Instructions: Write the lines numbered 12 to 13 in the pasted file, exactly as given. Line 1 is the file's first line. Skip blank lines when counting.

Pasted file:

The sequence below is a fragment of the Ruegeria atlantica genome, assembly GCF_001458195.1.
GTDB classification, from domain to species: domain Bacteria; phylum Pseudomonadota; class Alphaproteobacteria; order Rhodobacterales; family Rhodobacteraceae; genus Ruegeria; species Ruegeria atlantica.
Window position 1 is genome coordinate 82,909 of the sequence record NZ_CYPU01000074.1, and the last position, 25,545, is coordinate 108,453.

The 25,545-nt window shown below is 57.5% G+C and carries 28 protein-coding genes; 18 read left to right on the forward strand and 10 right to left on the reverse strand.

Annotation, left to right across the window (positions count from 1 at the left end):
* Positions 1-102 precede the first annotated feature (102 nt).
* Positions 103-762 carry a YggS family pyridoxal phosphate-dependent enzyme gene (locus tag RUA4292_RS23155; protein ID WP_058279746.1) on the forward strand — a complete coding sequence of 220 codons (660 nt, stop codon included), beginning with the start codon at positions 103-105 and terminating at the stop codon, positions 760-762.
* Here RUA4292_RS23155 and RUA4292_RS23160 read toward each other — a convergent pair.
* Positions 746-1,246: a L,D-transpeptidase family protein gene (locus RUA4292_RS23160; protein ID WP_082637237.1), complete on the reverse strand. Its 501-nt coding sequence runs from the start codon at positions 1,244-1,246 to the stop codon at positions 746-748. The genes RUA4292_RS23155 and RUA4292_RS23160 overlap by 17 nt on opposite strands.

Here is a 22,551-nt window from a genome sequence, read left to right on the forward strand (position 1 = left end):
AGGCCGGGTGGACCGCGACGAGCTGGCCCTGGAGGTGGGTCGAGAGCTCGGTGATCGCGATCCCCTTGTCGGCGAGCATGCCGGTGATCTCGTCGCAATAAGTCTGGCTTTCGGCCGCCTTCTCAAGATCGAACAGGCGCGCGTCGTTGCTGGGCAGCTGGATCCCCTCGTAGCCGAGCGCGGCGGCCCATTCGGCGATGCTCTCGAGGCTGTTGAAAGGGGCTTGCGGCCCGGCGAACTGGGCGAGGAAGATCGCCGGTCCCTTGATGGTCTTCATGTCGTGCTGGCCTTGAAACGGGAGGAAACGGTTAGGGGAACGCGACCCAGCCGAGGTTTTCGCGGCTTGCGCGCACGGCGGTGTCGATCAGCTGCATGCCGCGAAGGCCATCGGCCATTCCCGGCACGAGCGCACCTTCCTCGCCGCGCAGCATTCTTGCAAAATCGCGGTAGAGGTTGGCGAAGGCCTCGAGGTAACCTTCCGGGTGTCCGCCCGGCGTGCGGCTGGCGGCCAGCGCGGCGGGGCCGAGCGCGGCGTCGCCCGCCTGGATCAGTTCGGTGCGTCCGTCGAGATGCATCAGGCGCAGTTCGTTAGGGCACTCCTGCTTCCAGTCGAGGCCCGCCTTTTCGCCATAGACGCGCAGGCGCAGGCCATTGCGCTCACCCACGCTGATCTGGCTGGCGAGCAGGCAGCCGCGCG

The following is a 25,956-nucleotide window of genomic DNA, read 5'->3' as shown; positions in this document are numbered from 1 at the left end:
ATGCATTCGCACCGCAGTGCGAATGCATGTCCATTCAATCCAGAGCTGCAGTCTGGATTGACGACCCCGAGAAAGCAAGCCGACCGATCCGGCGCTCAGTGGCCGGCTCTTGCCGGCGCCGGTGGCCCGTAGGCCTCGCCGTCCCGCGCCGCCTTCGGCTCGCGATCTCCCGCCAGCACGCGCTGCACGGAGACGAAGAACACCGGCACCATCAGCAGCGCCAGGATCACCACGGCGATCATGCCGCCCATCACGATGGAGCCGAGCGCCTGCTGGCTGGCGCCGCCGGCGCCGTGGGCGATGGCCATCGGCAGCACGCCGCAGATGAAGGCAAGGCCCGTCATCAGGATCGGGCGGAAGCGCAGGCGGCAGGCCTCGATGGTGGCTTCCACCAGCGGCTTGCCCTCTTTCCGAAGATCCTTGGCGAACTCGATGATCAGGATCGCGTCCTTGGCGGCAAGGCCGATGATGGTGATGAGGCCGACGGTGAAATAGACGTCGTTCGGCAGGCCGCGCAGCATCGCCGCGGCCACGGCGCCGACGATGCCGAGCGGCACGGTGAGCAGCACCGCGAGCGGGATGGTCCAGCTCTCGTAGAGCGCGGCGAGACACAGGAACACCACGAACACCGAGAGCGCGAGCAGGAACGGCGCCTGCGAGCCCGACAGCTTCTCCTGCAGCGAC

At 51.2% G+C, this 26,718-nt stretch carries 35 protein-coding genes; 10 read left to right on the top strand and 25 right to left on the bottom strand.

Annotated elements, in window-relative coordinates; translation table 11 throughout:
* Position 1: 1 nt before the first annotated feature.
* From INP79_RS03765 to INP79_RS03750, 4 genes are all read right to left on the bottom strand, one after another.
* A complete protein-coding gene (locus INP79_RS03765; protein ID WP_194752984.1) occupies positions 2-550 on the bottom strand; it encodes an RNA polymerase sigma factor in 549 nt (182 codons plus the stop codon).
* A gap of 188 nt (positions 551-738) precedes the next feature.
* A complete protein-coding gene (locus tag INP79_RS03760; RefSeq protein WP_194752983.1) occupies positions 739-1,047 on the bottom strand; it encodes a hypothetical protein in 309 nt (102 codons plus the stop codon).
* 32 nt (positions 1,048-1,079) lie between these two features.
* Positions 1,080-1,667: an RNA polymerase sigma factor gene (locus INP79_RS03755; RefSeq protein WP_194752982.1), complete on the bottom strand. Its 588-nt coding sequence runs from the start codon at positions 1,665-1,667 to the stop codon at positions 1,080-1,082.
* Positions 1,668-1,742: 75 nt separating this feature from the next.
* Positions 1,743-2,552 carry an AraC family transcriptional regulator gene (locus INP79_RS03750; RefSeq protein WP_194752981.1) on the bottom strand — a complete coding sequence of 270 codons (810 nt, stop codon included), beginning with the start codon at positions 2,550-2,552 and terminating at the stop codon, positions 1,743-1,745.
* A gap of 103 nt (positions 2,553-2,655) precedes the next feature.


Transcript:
The following is a 25,956-nucleotide window of genomic DNA, read 5'->3' as shown; positions in this document are numbered from 1 at the left end:
ATGCATTCGCACCGCAGTGCGAATGCATGTCCATTCAATCCAGAGCTGCAGTCTGGATTGACGACCCCGAGAAAGCAAGCCGACCGATCCGGCGCTCAGTGGCCGGCTCTTGCCGGCGCCGGTGGCCCGTAGGCCTCGCCGTCCCGCGCCGCCTTCGGCTCGCGATCTCCCGCCAGCACGCGCTGCACGGAGACGAAGAACACCGGCACCATCAGCAGCGCCAGGATCACCACGGCGATCATGCCGCCCATCACGATGGAGCCGAGCGCCTGCTGGCTGGCGCCGCCGGCGCCGTGGGCGATGGCCATCGGCAGCACGCCGCAGATGAAGGCAAGGCCCGTCATCAGGATCGGGCGGAAGCGCAGGCGGCAGGCCTCGATGGTGGCTTCCACCAGCGGCTTGCCCTCTTTCCGAAGATCCTTGGCGAACTCGATGATCAGGATCGCGTCCTTGGCGGCAAGGCCGATGATGGTGATGAGGCCGACGGTGAAATAGACGTCGTTCGGCAGGCCGCGCAGCATCGCCGCGGCCACGGCGCCGACGATGCCGAGCGGCACGGTGAGCAGCACCGCGAGCGGGATGGTCCAGCTCTCGTAGAGCGCGGCGAGACACAGGAACACCACGAACACCGAGAGCGCGAGCAGGAACGGCGCCTGCGAGCCCGACAGCTTCTCCTGCAGCGAC